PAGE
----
Thursday, 14 October 2010

You have placed a chill in my heart...

Autumn's definitely here - my new CAT boots (other makes of fabulous boots are available) arrived from eBay two days ago, and I've been itching to wear them - and today it's cold enough to warrant them.  You know what this means?  Boot comfort, and because of the thick tights, no need to shave my legs until the spring (possibly too much detail - it's up to you whether you read that bit or not).

My carrel's a little cold - obviously the university, in trying to save money, haven't put the heat on in this end of the library - but no matter.  The work's going well today - Durkheim's social facts and links with criminal trials are working out nicely - a little boring, but useful.  So, everything should be going well.

But it's the damn XBF.  Again.

"Old Girl," I hear you say, "haven't you put paid to that one?"

Well, yes I have.  I totally don't want to see him ever again, and I have no feelings of a romantic nature towards him, but we maintain a reasonable contact via email.  He tells me his problems, I reply in as neutral a manner as possible, and tell him as little as possible about my life.  It works for me - I have no idea what he gets from it, and frankly I don't care.

I do sympathise with his life at work - the public sector is definitely a dire place to be right now - and I know that he's going to have to be making plans as to what will happen should he be made redundant.  One of the possibilities that he's been considering for some time now, is to take a leaf out of my book and go to university as a full-time student.  Now,  with the caveat that he doesn't choose to apply to THIS university or indeed any university anywhere in this part of the south of England, I think that this is a good idea as he's clearly intellectually capable of doing a degree, and he might 'find himself'.  God alone only knows what that would look like.  But, like the rest of us, he's alarmed about the possibilities of what might happen with the proposed increase of fees, and the ability to actually afford to live were he to go to university.  Fair enough, nothing wrong with that.  I sent him a brief email suggesting that he should, by all means, be cautious, but that in life sometimes one has to JFDI (google it...).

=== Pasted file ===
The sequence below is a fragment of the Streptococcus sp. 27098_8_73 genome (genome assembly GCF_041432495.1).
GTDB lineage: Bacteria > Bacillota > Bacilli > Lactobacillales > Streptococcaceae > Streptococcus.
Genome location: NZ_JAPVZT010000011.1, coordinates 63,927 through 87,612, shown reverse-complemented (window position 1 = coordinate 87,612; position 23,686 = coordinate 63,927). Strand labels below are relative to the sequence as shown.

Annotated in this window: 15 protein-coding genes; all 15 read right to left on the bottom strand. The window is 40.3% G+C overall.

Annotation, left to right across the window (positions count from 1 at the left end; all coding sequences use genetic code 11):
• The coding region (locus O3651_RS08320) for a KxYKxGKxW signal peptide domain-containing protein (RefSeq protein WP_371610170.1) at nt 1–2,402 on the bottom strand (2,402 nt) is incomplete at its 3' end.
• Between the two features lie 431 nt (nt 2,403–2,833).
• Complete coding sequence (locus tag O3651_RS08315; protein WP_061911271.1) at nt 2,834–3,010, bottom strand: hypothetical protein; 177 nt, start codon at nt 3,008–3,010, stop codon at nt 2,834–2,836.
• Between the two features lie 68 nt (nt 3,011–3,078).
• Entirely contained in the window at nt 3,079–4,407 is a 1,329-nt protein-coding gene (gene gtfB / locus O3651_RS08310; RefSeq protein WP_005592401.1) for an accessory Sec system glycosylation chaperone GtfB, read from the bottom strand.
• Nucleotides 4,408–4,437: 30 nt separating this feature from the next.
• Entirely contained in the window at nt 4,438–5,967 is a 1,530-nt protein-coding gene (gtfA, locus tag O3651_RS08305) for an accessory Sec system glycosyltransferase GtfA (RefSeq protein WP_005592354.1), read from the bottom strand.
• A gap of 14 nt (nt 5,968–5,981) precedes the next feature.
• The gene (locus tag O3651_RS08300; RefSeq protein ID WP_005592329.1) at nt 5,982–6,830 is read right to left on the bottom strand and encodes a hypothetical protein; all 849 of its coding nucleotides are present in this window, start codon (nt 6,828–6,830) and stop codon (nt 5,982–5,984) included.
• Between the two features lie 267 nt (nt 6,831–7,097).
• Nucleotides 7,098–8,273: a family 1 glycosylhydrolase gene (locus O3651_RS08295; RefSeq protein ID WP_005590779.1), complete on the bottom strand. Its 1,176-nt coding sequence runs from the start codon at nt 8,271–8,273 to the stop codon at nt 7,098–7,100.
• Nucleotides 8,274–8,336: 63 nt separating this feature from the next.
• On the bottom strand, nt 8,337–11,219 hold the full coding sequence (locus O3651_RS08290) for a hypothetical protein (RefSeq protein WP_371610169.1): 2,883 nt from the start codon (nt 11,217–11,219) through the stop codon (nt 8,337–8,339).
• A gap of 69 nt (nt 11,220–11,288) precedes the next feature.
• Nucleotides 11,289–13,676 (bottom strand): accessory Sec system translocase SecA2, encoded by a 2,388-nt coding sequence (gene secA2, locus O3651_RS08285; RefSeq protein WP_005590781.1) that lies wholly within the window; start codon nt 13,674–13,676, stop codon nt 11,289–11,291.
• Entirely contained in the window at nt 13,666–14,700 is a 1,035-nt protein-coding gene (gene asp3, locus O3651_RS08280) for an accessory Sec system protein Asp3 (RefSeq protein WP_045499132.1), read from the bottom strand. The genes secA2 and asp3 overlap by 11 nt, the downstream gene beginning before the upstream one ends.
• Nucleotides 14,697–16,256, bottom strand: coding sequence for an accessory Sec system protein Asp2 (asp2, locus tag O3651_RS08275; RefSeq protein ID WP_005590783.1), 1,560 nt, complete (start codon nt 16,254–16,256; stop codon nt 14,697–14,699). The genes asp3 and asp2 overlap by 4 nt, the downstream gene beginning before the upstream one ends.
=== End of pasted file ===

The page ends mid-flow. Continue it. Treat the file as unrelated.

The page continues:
And, then he tells me that:  "I need to get my confidence back first which is proving harder than I thought even after several months."

Um.  Pardon?  He needs to get his confidence back?  Pah.

He damn nearly destroyed any confidence that I had in myself at all.  At an incredibly difficult time in my life, he pulled the metaphorical rug from under my feet and landed me on the fat arse of my misery.  And it hurt.  A lot.  Am I supposed to sympathise with this?

I may be cheered by the chilly turn in the weather, but there's a very chilly place in my heart right now.

[With apologies to the Eurythmics]


  1. just found yr blog when you commented on mine - hello! well done on sticking at the phd - i started one in my 20s but ran out of steam after 3 years. the only thing that was keeping me going was the thought of being called 'doctor' which shows how shallow i am!

  2. Hi there - always nice to hear from a lurcher. Welcome, and keep dropping by!

  3. I had an ex that used to show up whenever he had trouble with his new relationship(s)... he "just needed someone to talk to." Eventually I suggested counselling and stopped being that someone.

    He might not have liked it, but it was much healthier for me.

  4. I couldn't agree more. I just hope that he'll contact me less and less, and stand on his own feet more and more, and let me finish my recovery.

    I don't wish him any harm, I just want to be able to move on properly.